"Buenos dias", "buenas noches" -- this was the first words in a foreign language I heard in my life, as a three-year old boy growing up in developing post-war Western Germany, where the first gastarbeiters had arrived from Spain. Fascinated by the strange sounds, I tried to get to know some more languages, the only opportunity being TV courses of English and French -- there was no foreign language education for pre-teen school children in Germany yet in those days. Read more
To find some answers Tim Machan explores the language's present and past, and looks ahead to its futures among the one and a half billion people who speak it. His search is fascinating and important, for definitions of English have influenced education and law in many countries and helped shape the identities of those who live in them.
This volume provides a new perspective on the evolution of the special language of medicine, based on the electronic corpus of Early Modern English Medical Texts, containing over two million words of medical writing from 1500 to 1700.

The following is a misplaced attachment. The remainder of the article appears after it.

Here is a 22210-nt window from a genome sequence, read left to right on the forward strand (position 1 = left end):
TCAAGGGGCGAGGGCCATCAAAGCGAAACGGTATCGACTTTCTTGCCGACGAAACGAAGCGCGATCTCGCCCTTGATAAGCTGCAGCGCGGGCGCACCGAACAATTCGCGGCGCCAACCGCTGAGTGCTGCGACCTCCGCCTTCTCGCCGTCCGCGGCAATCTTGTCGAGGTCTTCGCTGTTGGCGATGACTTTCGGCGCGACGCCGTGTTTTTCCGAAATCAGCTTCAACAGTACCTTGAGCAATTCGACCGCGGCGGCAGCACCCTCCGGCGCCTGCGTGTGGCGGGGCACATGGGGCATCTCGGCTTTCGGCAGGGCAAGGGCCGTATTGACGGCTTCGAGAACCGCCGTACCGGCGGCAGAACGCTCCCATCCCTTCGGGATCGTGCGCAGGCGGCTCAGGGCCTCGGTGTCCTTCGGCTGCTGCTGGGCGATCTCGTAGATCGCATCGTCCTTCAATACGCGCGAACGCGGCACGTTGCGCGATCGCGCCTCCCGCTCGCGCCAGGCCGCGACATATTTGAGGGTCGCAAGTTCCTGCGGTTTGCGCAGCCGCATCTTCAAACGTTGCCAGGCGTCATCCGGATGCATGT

It is increasingly clear that, in order to understand language as a phenomenon, we must understand the phenomenon of text. Our primary experience of language comes in the form of texts, which embody the complete communicative events through which our language-using lives are lived. These events are shaped by communicative needs, and this shaping is reflected in certain characteristic patterns in the texts. However, the nature of texts and text is still elusive: we know which forms are typically found in text but we do not yet have a full grasp of how they constitute its textuality, how they make a text "tick". The twelve contributions to this volume show how texts across a wide range of text types hold together by different patterns of chunking and linking. The common purpose in all the contributions is to explore the nature of text patterning as the functional environment within which language operates.